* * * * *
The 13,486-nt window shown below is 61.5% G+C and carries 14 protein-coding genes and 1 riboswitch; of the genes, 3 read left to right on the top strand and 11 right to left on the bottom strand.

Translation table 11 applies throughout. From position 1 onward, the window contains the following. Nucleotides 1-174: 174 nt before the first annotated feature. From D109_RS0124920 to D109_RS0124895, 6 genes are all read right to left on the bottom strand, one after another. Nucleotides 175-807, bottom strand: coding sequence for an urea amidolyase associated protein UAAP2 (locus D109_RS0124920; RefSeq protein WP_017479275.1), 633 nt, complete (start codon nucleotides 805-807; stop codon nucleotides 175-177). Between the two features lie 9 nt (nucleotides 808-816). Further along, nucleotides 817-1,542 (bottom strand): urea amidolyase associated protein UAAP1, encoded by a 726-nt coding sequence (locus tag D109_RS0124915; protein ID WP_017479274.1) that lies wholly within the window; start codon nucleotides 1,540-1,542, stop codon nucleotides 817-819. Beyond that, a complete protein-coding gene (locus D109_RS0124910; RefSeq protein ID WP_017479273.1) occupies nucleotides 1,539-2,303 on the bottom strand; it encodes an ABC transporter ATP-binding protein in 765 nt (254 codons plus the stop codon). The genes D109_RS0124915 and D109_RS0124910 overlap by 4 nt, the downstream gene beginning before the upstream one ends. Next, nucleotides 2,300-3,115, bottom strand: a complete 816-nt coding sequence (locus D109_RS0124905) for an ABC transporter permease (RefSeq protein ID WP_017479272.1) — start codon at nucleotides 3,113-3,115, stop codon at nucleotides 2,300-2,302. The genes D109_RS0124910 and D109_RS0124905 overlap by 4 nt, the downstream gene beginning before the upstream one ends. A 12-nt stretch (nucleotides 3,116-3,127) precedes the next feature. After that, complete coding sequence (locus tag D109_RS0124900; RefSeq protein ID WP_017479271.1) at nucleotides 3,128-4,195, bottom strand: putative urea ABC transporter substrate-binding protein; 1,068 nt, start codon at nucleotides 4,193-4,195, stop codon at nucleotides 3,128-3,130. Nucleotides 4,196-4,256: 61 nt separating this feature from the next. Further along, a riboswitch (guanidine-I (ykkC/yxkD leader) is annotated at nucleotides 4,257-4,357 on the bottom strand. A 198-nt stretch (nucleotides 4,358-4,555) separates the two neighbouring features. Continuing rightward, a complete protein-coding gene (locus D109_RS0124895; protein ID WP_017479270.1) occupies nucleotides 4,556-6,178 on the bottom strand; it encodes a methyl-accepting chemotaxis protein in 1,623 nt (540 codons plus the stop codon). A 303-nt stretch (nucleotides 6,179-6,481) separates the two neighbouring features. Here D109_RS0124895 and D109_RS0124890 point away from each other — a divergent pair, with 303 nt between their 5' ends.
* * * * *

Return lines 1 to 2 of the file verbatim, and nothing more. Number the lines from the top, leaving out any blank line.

The 13,486-nt window shown below is 61.5% G+C and carries 14 protein-coding genes and 1 riboswitch; of the genes, 3 read left to right on the top strand and 11 right to left on the bottom strand.

Translation table 11 applies throughout. From position 1 onward, the window contains the following. Nucleotides 1-174: 174 nt before the first annotated feature. From D109_RS0124920 to D109_RS0124895, 6 genes are all read right to left on the bottom strand, one after another. Nucleotides 175-807, bottom strand: coding sequence for an urea amidolyase associated protein UAAP2 (locus D109_RS0124920; RefSeq protein WP_017479275.1), 633 nt, complete (start codon nucleotides 805-807; stop codon nucleotides 175-177). Between the two features lie 9 nt (nucleotides 808-816). Further along, nucleotides 817-1,542 (bottom strand): urea amidolyase associated protein UAAP1, encoded by a 726-nt coding sequence (locus tag D109_RS0124915; protein ID WP_017479274.1) that lies wholly within the window; start codon nucleotides 1,540-1,542, stop codon nucleotides 817-819. Beyond that, a complete protein-coding gene (locus D109_RS0124910; RefSeq protein ID WP_017479273.1) occupies nucleotides 1,539-2,303 on the bottom strand; it encodes an ABC transporter ATP-binding protein in 765 nt (254 codons plus the stop codon). The genes D109_RS0124915 and D109_RS0124910 overlap by 4 nt, the downstream gene beginning before the upstream one ends. Next, nucleotides 2,300-3,115, bottom strand: a complete 816-nt coding sequence (locus D109_RS0124905) for an ABC transporter permease (RefSeq protein ID WP_017479272.1) — start codon at nucleotides 3,113-3,115, stop codon at nucleotides 2,300-2,302. The genes D109_RS0124910 and D109_RS0124905 overlap by 4 nt, the downstream gene beginning before the upstream one ends. A 12-nt stretch (nucleotides 3,116-3,127) precedes the next feature. After that, complete coding sequence (locus tag D109_RS0124900; RefSeq protein ID WP_017479271.1) at nucleotides 3,128-4,195, bottom strand: putative urea ABC transporter substrate-binding protein; 1,068 nt, start codon at nucleotides 4,193-4,195, stop codon at nucleotides 3,128-3,130. Nucleotides 4,196-4,256: 61 nt separating this feature from the next. Further along, a riboswitch (guanidine-I (ykkC/yxkD leader) is annotated at nucleotides 4,257-4,357 on the bottom strand. A 198-nt stretch (nucleotides 4,358-4,555) separates the two neighbouring features. Continuing rightward, a complete protein-coding gene (locus D109_RS0124895; protein ID WP_017479270.1) occupies nucleotides 4,556-6,178 on the bottom strand; it encodes a methyl-accepting chemotaxis protein in 1,623 nt (540 codons plus the stop codon). A 303-nt stretch (nucleotides 6,179-6,481) separates the two neighbouring features. Here D109_RS0124895 and D109_RS0124890 point away from each other — a divergent pair, with 303 nt between their 5' ends.